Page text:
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So, here we are again! This time it’s the turn of the Retail Chain Stores and Large Outlets!

Are you ready?

Here we go!

Last post, we looked at getting into independent bookshops and gift shops, the pros and cons, and how to do it. While these two potential sale locations are similar, large outlets and chain stores are a very different ball game. Let’s take a look at both…

Retail chain bookstores e.g. Waterstones or Barnes and Noble

Big names in the book business, Waterstones and Barnes and Noble, are for many people, the go-to place to shop for books. If you want to see your book on their shelves here are some things to consider, and some tips on how to get there.

Large retail chain stores are unlikely to deal directly with you. They don’t want to accept hundreds of deliveries each day from different suppliers – it would be impossible for them to manage. So, to begin with, you’ll want your book available through a book wholesaler.

The Stock…

They will expect the stock to be available on their terms, at the time and quantity they want it. You’ll need to make sure you have the stock to fulfil the orders, and you’ll need to be able to deliver it on time. If you cannot fulfil the order, they may well cancel it, so having the stock ready is very important.

The money…

Larger shops will most likely expect a higher wholesale discount than perhaps your local indie bookshop – up to 60%. This is absolutely something to consider when pricing your book (make sure you can still make a profit!). You will also need to get the books to the wholesaler at your own expense. You may not get paid right away either – check their terms and conditions (more on that next); you could well be funding the printing, storage and shipping of these books and not getting paid for 2-3 months – maybe longer.

The T’s and C’s…

Make sure you read the terms and conditions – sounds obvious, but you don’t want to get caught out.

When it comes to larger retail shops, you are likely to be supplying books on a Sale or Return basis (SOR). This means that you may need to refund any returns, damages and books that don’t sell – which will then be returned to you. This comes with two considerations - Firstly, financially, will you be able to cover this if needed? Secondly, space. If these books come back to you, can you store them?

As mentioned a second ago, they will also have terms relating to how and when they will pay you. When you apply to be stocked in a large retail store, they will advise you of their payment terms; this could be 2 months from the invoice date or even more. For example, from the Gardeners website, “We will pay you 30 days from month end of the invoice so, for example, a January dated invoice will be paid at the end of February”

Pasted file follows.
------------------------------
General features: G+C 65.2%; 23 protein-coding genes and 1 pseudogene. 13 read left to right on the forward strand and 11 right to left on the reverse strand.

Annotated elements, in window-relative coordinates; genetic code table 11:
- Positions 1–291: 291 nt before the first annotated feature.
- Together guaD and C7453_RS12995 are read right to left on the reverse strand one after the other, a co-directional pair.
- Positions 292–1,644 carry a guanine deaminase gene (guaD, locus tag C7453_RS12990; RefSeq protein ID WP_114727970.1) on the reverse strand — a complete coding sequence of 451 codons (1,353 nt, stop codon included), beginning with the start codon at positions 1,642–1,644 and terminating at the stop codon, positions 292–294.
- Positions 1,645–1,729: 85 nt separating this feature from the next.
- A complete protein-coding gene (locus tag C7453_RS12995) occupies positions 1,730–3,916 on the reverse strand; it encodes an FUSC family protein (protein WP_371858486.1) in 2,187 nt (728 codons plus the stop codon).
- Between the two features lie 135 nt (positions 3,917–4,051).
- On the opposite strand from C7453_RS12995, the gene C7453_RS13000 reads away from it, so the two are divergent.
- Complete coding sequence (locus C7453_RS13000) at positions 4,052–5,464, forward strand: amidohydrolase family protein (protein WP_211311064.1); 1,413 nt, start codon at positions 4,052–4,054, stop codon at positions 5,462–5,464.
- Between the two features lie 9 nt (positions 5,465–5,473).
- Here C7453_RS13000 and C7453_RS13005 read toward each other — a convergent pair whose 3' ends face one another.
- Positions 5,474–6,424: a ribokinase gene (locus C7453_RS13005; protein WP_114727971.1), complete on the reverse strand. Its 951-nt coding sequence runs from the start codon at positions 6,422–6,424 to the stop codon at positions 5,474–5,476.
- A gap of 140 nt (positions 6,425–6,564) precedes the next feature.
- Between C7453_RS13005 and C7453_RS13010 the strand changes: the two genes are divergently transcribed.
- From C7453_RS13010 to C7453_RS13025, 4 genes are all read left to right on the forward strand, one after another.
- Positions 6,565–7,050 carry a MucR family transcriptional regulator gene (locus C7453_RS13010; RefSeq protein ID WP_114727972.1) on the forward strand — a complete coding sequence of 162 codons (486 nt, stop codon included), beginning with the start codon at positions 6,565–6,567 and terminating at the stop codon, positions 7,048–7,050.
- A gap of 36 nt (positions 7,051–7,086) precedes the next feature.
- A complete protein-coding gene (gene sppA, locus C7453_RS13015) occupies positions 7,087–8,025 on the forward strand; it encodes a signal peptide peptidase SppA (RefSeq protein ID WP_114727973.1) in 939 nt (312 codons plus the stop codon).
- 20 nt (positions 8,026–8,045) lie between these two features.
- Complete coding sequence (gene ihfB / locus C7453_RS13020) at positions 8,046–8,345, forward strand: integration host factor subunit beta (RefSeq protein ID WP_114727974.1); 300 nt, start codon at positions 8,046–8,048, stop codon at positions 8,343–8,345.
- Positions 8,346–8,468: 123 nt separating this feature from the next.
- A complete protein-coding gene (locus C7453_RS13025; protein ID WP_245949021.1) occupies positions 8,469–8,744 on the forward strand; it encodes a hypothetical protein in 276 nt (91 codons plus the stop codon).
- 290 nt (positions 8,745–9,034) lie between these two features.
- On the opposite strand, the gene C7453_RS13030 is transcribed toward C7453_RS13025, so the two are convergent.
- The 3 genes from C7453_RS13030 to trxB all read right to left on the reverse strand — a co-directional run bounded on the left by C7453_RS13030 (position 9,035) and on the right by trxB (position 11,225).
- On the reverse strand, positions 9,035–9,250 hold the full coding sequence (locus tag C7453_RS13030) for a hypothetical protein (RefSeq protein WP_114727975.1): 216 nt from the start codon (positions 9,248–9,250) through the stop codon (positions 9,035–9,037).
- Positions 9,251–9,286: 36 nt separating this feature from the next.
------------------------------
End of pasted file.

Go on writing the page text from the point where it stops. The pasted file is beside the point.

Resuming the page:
The whole process up to this point will therefore have to be funded by you. This may also include Point of Sale (POS) materials which you will have to design and make at your own cost.


Other large retailers, such as supermarkets, will have a very similar setup to the retail chain bookstores. They will be doing it all on an even larger scale though. This could mean the stock sizes you need to maintain are higher, the delivery costs increase, and more POS items will be needed.

Ultimately, the very best thing you can do before diving in to become a large retral supplier is to sit down and really consider all of the numbers, your author goals and what you think is the best setup for you.

It’s not going to be an easy road – even if your books are available through a wholesaler, there’s no guarantee big stores will pick them up. And even if they are – can you fund the whole process?

If you want to see your book on the shelves of the chain bookstores and supermarkets, then amazing! Go for it! And let me know where they are so I can go buy a copy!

But don’t forget there are many other ways to sell your book. With children’s books particularly you can have LOTS of fun with it too.

Let me know your thoughts on this topic. Do you have any experience in this area?

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